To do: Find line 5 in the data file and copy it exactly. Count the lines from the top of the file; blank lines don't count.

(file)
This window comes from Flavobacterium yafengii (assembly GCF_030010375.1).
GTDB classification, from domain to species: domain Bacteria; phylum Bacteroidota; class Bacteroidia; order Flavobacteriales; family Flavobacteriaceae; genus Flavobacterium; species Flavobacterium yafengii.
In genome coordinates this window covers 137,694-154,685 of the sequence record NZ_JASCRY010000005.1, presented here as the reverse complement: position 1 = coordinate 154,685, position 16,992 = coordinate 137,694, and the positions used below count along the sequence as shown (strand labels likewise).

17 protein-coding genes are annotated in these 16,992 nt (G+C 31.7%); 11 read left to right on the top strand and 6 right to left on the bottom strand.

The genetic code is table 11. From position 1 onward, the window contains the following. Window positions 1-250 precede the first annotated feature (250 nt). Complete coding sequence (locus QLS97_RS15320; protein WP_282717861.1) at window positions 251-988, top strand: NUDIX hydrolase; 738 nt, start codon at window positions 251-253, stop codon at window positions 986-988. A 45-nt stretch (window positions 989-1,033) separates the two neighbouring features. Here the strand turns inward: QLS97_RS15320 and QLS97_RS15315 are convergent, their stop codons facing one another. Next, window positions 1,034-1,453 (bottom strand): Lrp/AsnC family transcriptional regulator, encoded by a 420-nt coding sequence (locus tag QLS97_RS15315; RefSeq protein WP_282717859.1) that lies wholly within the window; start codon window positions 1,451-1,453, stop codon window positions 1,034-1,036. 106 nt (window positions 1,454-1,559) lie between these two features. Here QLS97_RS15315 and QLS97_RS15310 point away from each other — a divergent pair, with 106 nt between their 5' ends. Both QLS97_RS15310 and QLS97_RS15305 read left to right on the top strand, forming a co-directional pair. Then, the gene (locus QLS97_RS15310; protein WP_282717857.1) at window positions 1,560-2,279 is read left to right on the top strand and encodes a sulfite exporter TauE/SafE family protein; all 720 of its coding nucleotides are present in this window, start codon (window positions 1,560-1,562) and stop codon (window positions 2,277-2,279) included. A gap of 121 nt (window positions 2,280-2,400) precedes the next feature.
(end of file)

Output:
The genetic code is table 11. From position 1 onward, the window contains the following. Window positions 1-250 precede the first annotated feature (250 nt). Complete coding sequence (locus QLS97_RS15320; protein WP_282717861.1) at window positions 251-988, top strand: NUDIX hydrolase; 738 nt, start codon at window positions 251-253, stop codon at window positions 986-988. A 45-nt stretch (window positions 989-1,033) separates the two neighbouring features. Here the strand turns inward: QLS97_RS15320 and QLS97_RS15315 are convergent, their stop codons facing one another. Next, window positions 1,034-1,453 (bottom strand): Lrp/AsnC family transcriptional regulator, encoded by a 420-nt coding sequence (locus tag QLS97_RS15315; RefSeq protein WP_282717859.1) that lies wholly within the window; start codon window positions 1,451-1,453, stop codon window positions 1,034-1,036. 106 nt (window positions 1,454-1,559) lie between these two features. Here QLS97_RS15315 and QLS97_RS15310 point away from each other — a divergent pair, with 106 nt between their 5' ends. Both QLS97_RS15310 and QLS97_RS15305 read left to right on the top strand, forming a co-directional pair. Then, the gene (locus QLS97_RS15310; protein WP_282717857.1) at window positions 1,560-2,279 is read left to right on the top strand and encodes a sulfite exporter TauE/SafE family protein; all 720 of its coding nucleotides are present in this window, start codon (window positions 1,560-1,562) and stop codon (window positions 2,277-2,279) included. A gap of 121 nt (window positions 2,280-2,400) precedes the next feature.